World Down Syndrome Day, 2017

If you’ve been following all the build up for this day, then you know I’ve chosen today to share, for the first time ever, a chapter from my book. What started as a sibling guidebook turned into a realistic fiction novel* about a young man with Down syndrome’s transition into adulthood and the experiences his family must face along the way. I have been struggling to find representation from someone who understands the heart of this story and the need for it to be heard. Still I am grateful for every rejection and note of encouragement I have received. It has kept me revising…again and again and again…bringing this story to a form I feel is far more beautiful and real than its original version.

*Genre is such a tricky thing. And, before you ask, I purposefully chose to not write this as a straight up memoir.


The only person in the hallway is the man. Not a latecomer, lingering teenager, or busy usher in sight. The sanctuary seats twenty-five hundred people with balcony space for an extra thousand. At Sunday service, the front rows fill with people politely spaced out, while the back of the church packs the majority. The ushers open the balcony for overflow halfway through worship service and more often than not, it is clustered with people arriving even later than us. You would think with all those people someone else would be out here.

The hallway wraps in a gradual curve starting from the banquet room on the left end to a link leading to the church offices. I can see the doors for the three aisles to the left of ours. The turn of the wall blocks the view of the information desk and other aisles I know stand to the right of our doorway. Only minutes ago, people filled this hallway greeting one another; now a deserted western town silence lingers in the air.

The man waits for me with his hands on his hips. In the short time he has been at our church, I’ve only spoken to him once. Troy and I met him at a weekend marriage seminar last spring. During lunch break, we sat with two couples we knew along with this man and his wife. His well-built physique couldn’t cover his glaring shortness or his melon head poking out mouse-like ears sparkling with diamond studs. Not an easy image to forget. He had all the symptoms of a man suffering a middle age crisis. His wife, who was probably closer to my age than his, served as mute arm candy who laughed at all his jokes and gazed upon him with pride. He bragged of their recent two-year anniversary and his new Mazda Miata. His personality was larger than our eight-person table and he managed to switch from the person no one knew, to the person holding the reigns of the conversation, making everyone feel at ease. Despite his obvious ego issues, we liked him.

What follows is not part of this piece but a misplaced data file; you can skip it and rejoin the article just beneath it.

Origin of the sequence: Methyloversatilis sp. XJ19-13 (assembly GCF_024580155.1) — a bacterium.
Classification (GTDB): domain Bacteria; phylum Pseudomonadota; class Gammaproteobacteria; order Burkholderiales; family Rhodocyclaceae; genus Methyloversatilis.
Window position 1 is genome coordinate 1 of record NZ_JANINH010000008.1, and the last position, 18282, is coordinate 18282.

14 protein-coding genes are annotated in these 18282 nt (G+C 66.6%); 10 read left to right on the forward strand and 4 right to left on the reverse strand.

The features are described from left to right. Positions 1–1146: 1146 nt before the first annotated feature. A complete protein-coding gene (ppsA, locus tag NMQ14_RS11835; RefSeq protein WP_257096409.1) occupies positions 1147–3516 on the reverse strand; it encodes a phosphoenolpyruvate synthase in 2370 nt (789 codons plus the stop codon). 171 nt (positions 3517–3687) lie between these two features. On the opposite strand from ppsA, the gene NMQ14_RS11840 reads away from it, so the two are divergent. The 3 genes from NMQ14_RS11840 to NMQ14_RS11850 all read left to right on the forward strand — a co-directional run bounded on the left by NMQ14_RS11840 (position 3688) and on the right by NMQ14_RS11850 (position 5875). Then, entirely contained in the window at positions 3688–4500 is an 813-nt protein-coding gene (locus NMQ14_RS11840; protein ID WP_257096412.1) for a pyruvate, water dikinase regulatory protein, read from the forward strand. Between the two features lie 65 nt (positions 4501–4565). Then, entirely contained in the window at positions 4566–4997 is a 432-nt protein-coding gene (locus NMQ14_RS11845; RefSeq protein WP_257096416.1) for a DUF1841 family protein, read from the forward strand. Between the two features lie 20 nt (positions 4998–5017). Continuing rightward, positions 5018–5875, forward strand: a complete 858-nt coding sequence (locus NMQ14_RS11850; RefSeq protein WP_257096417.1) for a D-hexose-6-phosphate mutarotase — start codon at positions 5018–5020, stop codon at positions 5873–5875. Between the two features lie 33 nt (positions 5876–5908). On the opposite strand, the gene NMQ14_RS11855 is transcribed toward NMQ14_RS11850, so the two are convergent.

A few weeks later, I watched a red convertible with a bald driver and a blonde companion peal out of the church parking lot. Then we started seeing them every week. They were second row people and would switch from sitting in the pews to our left to those to the right, always in the second row. We never held another conversation, but the light beams bouncing off his melon head jetted a beacon of light from the gathering of bodies making them impossible to miss.

Now face to face with him, I expect someone like Dean. Mom looks at Dean as her personal hero. He saved her from a building anxiety over Jon’s church behavior. I expect similar words of admiration towards Jonathan’s manner of worship from this man. Why he asked me into the hallway for such a thing, why it couldn’t wait, I don’t know. It is an unwritten church rule: once someone is at their seat for praise and worship, you leave them alone unless it is an emergency. Especially when they have only been in the room for what, five minutes?

Nothing but blind trust consumes all reasoning within me.

I should know better.

I look at the man, my lips pressed together in an awkward smile; waiting for him to speak. Something in the way he stands before me with his arms locked at his sides and his face flat and emotionless makes me think my gut was wrong.

“This is the second time my wife and I have had to move where we’re standing because of him.”

He unlocks his left arm from its rigid position and thrusts his hand out towards the seats invisible to us through the closed doors. My eyebrows narrow as I tilt my head to the right and stare back at him. I lift my hands to my hips and let them slide into the pockets of my dress as I shift all my weight onto my right leg. He doesn’t continue speaking. Instead, he stares at me, bringing his hands to his center and connecting all his fingertips together, a gap of air keeping his palms wide apart, like an evil mastermind plotting.